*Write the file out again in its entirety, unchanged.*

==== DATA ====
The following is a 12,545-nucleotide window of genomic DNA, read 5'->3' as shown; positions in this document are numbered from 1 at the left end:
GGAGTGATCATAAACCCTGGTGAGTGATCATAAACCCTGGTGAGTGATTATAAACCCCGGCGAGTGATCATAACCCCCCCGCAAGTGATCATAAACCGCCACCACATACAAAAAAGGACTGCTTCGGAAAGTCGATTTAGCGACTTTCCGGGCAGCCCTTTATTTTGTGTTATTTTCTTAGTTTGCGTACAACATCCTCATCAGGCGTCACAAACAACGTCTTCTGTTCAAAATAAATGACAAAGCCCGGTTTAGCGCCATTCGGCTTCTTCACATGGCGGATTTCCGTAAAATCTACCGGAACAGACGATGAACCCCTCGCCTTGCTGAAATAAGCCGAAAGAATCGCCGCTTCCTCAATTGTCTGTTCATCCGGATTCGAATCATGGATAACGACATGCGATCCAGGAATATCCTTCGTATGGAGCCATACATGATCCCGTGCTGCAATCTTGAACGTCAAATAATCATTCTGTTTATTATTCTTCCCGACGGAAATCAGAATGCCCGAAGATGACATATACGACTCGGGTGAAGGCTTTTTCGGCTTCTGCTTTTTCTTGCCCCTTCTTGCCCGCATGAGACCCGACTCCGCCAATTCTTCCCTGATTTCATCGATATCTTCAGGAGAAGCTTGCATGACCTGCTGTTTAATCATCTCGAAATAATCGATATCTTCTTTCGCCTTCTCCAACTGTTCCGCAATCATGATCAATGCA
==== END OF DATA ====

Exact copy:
The following is a 12,545-nucleotide window of genomic DNA, read 5'->3' as shown; positions in this document are numbered from 1 at the left end:
GGAGTGATCATAAACCCTGGTGAGTGATCATAAACCCTGGTGAGTGATTATAAACCCCGGCGAGTGATCATAACCCCCCCGCAAGTGATCATAAACCGCCACCACATACAAAAAAGGACTGCTTCGGAAAGTCGATTTAGCGACTTTCCGGGCAGCCCTTTATTTTGTGTTATTTTCTTAGTTTGCGTACAACATCCTCATCAGGCGTCACAAACAACGTCTTCTGTTCAAAATAAATGACAAAGCCCGGTTTAGCGCCATTCGGCTTCTTCACATGGCGGATTTCCGTAAAATCTACCGGAACAGACGATGAACCCCTCGCCTTGCTGAAATAAGCCGAAAGAATCGCCGCTTCCTCAATTGTCTGTTCATCCGGATTCGAATCATGGATAACGACATGCGATCCAGGAATATCCTTCGTATGGAGCCATACATGATCCCGTGCTGCAATCTTGAACGTCAAATAATCATTCTGTTTATTATTCTTCCCGACGGAAATCAGAATGCCCGAAGATGACATATACGACTCGGGTGAAGGCTTTTTCGGCTTCTGCTTTTTCTTGCCCCTTCTTGCCCGCATGAGACCCGACTCCGCCAATTCTTCCCTGATTTCATCGATATCTTCAGGAGAAGCTTGCATGACCTGCTGTTTAATCATCTCGAAATAATCGATATCTTCTTTCGCCTTCTCCAACTGTTCCGCAATCATGATCAATGCA